Cape Town on Foot: Castle to Slave Lodge
Art Deco buildings
Stop at this set of traffic lights and turn to look at the block of buildings you just walked past.
On the far left is an art deco styled white building with red and grey trim. This is the Scotts Building, designed by W.H. Grant and completed in 1933. It stands on the site of the former Tivoli Theatre.
Its neighbour to the right is the Wellington Fruit Growers building, which exudes a quaint Victorian charm. It was designed by Sir Herbert Baker and his associate, Masey. The terracotta facings and ornamentations were produced by the Royal Doulton Company of Lambeth, in collaboration with Burman Tofts of Leeds, and shipped to the Cape.
Today it's home to the Eastern Food Bazaar. If you're hungry, pop in there after the tour and you'll be able to buy huge portions of good quality food at very reasonable prices!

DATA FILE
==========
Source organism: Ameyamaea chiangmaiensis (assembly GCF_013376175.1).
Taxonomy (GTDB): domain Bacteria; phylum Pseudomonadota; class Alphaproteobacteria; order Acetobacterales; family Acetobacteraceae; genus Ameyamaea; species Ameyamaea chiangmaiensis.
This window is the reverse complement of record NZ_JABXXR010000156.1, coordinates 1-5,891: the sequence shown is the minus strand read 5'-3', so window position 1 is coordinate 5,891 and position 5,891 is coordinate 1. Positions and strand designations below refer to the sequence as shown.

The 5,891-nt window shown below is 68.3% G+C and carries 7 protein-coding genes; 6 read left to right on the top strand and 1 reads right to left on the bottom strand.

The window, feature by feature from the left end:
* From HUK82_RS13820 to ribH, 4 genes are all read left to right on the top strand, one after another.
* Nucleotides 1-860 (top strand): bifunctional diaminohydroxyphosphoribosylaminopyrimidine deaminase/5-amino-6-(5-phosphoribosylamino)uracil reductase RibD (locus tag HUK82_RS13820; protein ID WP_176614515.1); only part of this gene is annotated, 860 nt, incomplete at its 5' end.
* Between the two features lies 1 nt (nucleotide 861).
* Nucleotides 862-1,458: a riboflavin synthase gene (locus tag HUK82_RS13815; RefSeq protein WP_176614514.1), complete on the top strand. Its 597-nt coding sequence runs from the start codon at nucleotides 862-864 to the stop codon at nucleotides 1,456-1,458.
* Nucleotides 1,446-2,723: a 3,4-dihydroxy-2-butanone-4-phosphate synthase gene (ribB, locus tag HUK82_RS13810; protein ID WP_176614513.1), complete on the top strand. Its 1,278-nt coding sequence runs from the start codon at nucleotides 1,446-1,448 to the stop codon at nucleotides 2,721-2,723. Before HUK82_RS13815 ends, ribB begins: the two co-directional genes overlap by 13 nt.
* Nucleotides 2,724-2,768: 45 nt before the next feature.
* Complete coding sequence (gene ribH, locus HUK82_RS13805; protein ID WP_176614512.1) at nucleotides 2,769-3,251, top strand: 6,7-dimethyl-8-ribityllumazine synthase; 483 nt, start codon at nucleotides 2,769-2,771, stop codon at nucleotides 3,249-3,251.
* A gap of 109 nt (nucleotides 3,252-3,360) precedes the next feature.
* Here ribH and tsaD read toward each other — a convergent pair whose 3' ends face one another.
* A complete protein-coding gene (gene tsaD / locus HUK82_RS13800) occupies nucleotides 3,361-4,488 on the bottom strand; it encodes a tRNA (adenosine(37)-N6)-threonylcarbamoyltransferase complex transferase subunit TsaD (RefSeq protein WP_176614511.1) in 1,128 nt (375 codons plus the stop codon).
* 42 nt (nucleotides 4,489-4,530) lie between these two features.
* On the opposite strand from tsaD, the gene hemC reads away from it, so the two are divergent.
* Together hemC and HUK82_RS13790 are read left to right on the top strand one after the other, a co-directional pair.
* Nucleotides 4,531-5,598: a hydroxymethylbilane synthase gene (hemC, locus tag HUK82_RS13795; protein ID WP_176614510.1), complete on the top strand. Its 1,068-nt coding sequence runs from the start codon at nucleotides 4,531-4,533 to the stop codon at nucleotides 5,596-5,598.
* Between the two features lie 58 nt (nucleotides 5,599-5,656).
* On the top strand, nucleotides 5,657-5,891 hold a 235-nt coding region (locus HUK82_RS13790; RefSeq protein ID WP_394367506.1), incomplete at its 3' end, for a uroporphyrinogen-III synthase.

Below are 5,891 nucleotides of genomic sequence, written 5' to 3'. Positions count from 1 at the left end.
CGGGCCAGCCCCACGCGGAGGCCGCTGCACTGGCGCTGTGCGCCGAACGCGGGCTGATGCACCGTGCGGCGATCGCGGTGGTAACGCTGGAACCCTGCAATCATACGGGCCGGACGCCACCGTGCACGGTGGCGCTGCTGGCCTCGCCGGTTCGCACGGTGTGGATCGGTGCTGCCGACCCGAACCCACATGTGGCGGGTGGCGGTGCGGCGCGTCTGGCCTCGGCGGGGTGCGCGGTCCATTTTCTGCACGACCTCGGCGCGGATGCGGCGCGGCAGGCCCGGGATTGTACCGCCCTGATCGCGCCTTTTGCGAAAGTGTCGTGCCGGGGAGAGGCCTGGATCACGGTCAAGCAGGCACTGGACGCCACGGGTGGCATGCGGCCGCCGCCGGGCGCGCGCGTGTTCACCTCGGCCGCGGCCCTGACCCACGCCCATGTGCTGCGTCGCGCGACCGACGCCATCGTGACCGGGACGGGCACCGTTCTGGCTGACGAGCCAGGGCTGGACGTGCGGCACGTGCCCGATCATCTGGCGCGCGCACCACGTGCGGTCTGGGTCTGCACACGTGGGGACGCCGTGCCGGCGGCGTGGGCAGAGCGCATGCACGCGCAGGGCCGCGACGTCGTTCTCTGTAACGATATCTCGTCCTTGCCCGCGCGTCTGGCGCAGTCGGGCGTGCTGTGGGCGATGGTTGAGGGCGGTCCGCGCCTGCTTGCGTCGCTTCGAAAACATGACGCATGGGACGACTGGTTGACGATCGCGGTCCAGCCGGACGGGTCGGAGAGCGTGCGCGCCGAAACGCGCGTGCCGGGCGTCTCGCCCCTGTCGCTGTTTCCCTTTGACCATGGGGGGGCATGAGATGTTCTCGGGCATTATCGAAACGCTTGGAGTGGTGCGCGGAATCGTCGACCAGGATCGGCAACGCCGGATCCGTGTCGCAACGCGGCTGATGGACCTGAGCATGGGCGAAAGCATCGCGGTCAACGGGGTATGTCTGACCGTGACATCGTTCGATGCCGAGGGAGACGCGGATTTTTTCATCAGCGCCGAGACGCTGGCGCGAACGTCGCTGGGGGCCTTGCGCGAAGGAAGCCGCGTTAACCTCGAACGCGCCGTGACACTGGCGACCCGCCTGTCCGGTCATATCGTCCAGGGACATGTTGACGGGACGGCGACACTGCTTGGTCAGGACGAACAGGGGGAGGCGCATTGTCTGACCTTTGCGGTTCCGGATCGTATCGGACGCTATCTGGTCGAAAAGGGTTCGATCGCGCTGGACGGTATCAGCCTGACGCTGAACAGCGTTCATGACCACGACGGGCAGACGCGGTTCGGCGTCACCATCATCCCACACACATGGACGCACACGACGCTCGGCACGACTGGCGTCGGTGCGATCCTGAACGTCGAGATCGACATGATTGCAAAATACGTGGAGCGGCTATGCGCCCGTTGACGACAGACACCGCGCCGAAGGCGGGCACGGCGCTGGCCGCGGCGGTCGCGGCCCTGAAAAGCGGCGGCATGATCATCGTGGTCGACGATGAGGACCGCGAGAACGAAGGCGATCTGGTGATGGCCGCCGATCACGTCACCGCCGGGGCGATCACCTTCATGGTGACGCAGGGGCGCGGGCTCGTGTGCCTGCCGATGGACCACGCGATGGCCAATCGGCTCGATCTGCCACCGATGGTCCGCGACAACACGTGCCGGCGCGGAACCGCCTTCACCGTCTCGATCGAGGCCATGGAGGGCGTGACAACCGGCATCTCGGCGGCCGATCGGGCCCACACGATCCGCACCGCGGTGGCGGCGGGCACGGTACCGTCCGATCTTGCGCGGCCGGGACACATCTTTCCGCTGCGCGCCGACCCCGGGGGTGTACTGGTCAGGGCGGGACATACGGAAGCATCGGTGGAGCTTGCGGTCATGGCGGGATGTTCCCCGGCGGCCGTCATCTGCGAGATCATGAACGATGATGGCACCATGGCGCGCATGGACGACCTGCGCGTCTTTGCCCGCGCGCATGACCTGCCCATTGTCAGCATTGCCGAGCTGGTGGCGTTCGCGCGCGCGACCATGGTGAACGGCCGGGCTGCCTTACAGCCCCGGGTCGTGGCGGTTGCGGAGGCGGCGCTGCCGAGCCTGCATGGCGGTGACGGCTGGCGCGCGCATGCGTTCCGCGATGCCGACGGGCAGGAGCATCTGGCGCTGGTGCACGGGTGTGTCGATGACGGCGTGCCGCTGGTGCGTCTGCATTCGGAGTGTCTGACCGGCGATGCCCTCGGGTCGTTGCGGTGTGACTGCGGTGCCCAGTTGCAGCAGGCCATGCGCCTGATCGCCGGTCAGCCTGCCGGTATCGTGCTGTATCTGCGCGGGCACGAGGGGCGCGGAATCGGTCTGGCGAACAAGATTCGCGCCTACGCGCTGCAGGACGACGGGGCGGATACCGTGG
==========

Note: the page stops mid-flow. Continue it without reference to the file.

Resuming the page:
Next door, on the right, is another formidable art deco building, Mutual Heights. Its expansive bronze doors open to a vestibule clad in chromium, white and gold veined onyx and the 15m high gold leaf ceiling. When it was completed in 1939, as the headquarters for Old Mutual Insurance and Financial Services, it was the tallest building in Africa.
The architects, Louw & Louw, in association with F. M. Glennis, enhanced the feeling of height by including long, thin prismoid shaped windows.
If you look up at the cornerstones on each level, you can do a bit of game spotting: heads of lions, baboons and elephants keep watch over the street, so you don’t have to go on safari!
Towards the bottom you will notice a remarkable 118 m long frieze wrapped around the building, unfolding major historical events. It was designed by the South African sculptor, Ivan Mitford-Barberton.
Now, cross over Darling Street and I'll meet you on the opposite street corner next to the Mutual Heights building.